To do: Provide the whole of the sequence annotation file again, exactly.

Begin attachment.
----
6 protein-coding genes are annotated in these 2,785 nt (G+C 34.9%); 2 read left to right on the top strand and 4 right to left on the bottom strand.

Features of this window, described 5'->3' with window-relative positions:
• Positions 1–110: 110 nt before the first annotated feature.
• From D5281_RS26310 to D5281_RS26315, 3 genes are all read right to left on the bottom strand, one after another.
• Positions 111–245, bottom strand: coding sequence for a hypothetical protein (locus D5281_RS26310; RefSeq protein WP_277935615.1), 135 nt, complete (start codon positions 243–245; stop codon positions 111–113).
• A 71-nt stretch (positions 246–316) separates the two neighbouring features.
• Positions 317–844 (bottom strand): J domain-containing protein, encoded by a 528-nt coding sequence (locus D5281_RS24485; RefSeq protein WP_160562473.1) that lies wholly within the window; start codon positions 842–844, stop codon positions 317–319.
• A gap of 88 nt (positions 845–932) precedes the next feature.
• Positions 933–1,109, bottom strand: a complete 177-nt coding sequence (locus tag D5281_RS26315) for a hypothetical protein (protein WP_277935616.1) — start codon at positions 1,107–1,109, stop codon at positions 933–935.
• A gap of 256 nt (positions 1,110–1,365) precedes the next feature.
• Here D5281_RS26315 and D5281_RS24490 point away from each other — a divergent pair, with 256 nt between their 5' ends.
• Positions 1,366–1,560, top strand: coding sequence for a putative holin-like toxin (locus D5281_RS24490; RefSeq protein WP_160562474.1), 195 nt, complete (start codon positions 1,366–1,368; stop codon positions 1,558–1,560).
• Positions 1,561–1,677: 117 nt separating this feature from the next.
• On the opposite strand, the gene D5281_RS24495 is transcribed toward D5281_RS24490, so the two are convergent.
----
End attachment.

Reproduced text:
6 protein-coding genes are annotated in these 2,785 nt (G+C 34.9%); 2 read left to right on the top strand and 4 right to left on the bottom strand.

Features of this window, described 5'->3' with window-relative positions:
• Positions 1–110: 110 nt before the first annotated feature.
• From D5281_RS26310 to D5281_RS26315, 3 genes are all read right to left on the bottom strand, one after another.
• Positions 111–245, bottom strand: coding sequence for a hypothetical protein (locus D5281_RS26310; RefSeq protein WP_277935615.1), 135 nt, complete (start codon positions 243–245; stop codon positions 111–113).
• A 71-nt stretch (positions 246–316) separates the two neighbouring features.
• Positions 317–844 (bottom strand): J domain-containing protein, encoded by a 528-nt coding sequence (locus D5281_RS24485; RefSeq protein WP_160562473.1) that lies wholly within the window; start codon positions 842–844, stop codon positions 317–319.
• A gap of 88 nt (positions 845–932) precedes the next feature.
• Positions 933–1,109, bottom strand: a complete 177-nt coding sequence (locus tag D5281_RS26315) for a hypothetical protein (protein WP_277935616.1) — start codon at positions 1,107–1,109, stop codon at positions 933–935.
• A gap of 256 nt (positions 1,110–1,365) precedes the next feature.
• Here D5281_RS26315 and D5281_RS24490 point away from each other — a divergent pair, with 256 nt between their 5' ends.
• Positions 1,366–1,560, top strand: coding sequence for a putative holin-like toxin (locus D5281_RS24490; RefSeq protein WP_160562474.1), 195 nt, complete (start codon positions 1,366–1,368; stop codon positions 1,558–1,560).
• Positions 1,561–1,677: 117 nt separating this feature from the next.
• On the opposite strand, the gene D5281_RS24495 is transcribed toward D5281_RS24490, so the two are convergent.